OLLUR, India (UCAN) – Thomas Tharakan has cycled five kilometers to a convent chapel to pray to a deceased nun every morning since 1997, when doctors diagnosed him with bone cancer.
"I'm alive only because of Sister Euphrasia. She has cured me," Tharakan told UCA News. Based on that miraculous cure, the Catholic Church beatified Carmelite Sister Euphrasia Eluvathingal on Dec. 3, making her a blessed.
Tharakan, 64, a daily wage carpenter, was among the 50,000 people at the beatification ceremony. Cardinal Varkey Vithayathil of Ernakulam-Angamaly, head of the Syro-Malabar Church, led the ceremonies at St. Antony's Forane Church in Ollur.
Blessed Euphrasia lived in the village at St. Mary's Convent until her death in 1952, at the age of 75. It is in Kerala state, about 2,500 kilometers (about 1,550 miles) south of New Delhi. Ollur parish belongs to Trichur Archdiocese, part of the Syro-Malabar Church, one of the two Catholic Oriental-rites based in Kerala. They and the Latin rite form the Indian Catholic Church.
Apostolic nuncio to India Archbishop Pedro Lopez Quintana and Archbishop Jacob Thoomkuzhy of Trichur joined 30 prelates and 500 priests for the beatification events.
Before the ceremony, the prelates venerated Sister Eluvathingal's tomb in the convent chapel. Then they proceeded to the church, where 300 children welcomed them with lighted lamps and floral offerings. Cardinal Vithayathil unveiled the nun's photograph. To start the ceremony, Archbishop Thoomkuzhy read out the nun's biography and a formal request for the pope to beatify her.
According to the biography, people called the nun "the praying mother," "walking altar" and, more simply, "mother." The cause for her to be canonized, or recognized as a saint, proceeded after she was declared a servant of God in 1987. Next she was pronounced venerable in 2002, after which beatification of a candidate who was not a martyr requires a certified miracle. Another miracle after beatification is then required for canonization.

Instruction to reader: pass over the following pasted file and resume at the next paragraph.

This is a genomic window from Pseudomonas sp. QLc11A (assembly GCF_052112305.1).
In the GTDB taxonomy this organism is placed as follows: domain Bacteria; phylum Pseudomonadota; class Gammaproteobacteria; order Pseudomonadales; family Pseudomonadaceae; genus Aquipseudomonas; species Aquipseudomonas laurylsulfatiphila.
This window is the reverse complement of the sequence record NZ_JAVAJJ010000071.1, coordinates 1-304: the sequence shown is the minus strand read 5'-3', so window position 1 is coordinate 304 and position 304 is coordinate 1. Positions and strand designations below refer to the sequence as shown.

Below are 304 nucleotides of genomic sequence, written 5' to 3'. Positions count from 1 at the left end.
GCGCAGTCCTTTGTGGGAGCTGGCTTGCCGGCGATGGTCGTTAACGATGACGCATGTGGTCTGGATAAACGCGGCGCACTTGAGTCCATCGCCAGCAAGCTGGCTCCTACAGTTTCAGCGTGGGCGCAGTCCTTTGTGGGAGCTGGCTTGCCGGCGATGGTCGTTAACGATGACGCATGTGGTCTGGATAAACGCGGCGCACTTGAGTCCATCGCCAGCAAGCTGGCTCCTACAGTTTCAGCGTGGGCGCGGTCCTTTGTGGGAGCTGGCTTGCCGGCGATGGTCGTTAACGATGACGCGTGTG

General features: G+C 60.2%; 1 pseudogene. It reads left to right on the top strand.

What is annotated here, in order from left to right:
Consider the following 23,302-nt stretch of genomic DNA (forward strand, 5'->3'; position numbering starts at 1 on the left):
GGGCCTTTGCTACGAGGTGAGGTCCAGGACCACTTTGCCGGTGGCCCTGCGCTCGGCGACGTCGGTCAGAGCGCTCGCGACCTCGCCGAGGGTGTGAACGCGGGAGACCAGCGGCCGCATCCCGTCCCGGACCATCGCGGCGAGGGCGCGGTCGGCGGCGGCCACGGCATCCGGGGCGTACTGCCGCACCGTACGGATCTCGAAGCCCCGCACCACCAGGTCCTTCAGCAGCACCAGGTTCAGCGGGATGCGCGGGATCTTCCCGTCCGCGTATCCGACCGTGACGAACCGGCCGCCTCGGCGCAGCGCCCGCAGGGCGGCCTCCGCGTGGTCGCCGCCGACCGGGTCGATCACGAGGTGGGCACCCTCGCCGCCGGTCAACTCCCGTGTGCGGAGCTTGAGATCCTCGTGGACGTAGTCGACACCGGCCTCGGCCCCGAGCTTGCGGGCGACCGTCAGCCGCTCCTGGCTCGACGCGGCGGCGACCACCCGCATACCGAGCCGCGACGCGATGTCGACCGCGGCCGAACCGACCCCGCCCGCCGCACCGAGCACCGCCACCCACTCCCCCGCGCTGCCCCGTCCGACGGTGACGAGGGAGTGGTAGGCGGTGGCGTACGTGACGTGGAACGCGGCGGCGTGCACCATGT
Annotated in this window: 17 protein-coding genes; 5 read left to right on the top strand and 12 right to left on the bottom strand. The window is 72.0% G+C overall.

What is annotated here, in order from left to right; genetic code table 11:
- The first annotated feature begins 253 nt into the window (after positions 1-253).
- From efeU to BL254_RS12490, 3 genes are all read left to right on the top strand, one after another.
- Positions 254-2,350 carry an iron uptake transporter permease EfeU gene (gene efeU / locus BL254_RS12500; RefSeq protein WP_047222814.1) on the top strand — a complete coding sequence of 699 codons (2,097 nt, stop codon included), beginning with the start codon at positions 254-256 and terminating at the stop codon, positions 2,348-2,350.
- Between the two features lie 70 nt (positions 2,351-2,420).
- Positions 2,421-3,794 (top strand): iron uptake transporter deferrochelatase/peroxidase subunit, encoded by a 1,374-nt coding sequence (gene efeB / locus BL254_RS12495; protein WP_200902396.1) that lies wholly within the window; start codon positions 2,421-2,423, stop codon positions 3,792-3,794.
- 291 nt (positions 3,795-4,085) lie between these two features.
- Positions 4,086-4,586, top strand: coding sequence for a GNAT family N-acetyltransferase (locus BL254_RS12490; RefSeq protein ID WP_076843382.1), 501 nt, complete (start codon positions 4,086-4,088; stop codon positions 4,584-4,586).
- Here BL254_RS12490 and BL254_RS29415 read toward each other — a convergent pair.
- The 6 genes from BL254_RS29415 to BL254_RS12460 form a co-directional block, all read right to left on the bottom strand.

On June 26 this year, Pope Benedict XVI declared Tharakan's cure miraculous.
The carpenter said he came to the ceremony to tell people to pray to blessed Euphrasia and get healed. "I'm a poor man and I can offer only this service," he added.
In early 1997, after he developed severe leg and hip pain, he consulted Dr. Rajiv Rao at Mission Hospital in Trichur city. The doctor diagnosed bone cancer and referred him to a cancer hospital.
"When doctors said I had to undergo surgery immediately, I was certain I was going to die," Tharakan recalled, since he could not afford surgery. Even though Rao promised to do it for free, he continued, he could not afford even the medicine.
Meanwhile, his sister visited Sister Eluvathingal's tomb and prayed for a miracle. She asked Tharakan to visit the tomb too.
"I was skeptical about divine healing, but I had no other options," Tharakan said. "So I went and prayed. I just cried."
Rao admitted Tharakan on Nov. 30, 1997, and scheduled the surgery for Dec. 4. On the eve of the surgery, the doctor ordered a scan to see how much the cancer had spread.
The next day, he rushed to Tharakan's room with the scan report and checked it with earlier reports. "(The doctor) asked whether I had undergone treatment without his knowledge. I told him we had prayed before Sister Euphrasia. He said God had healed me and there was no need for surgery," Tharakan recounted.
Rao testified before the Vatican commission looking into the canonization cause. "Medical science even today cannot explain Tharakan's healing. I thank God and mother for the miracle healing," he told UCA News at the beatification ceremony.
"God is a great healer and doctors are only tools in his hand," said another cancer specialist, Sunny Pazhayattil, who verified Tharakan's medical records. Tharakan, after Rao told him he had been cured, went straight to the convent from the hospital and told the nuns what happened. He also prayed at the tomb, a practice he continues today.
"I cycle 10 kilometers (about 6 miles) to come because my life is dedicated to her," he said with folded hands.
Republished by Catholic Online with permission of the Union of Catholic Asian News (UCA News), the world's largest Asian church news agency (www.ucanews.com).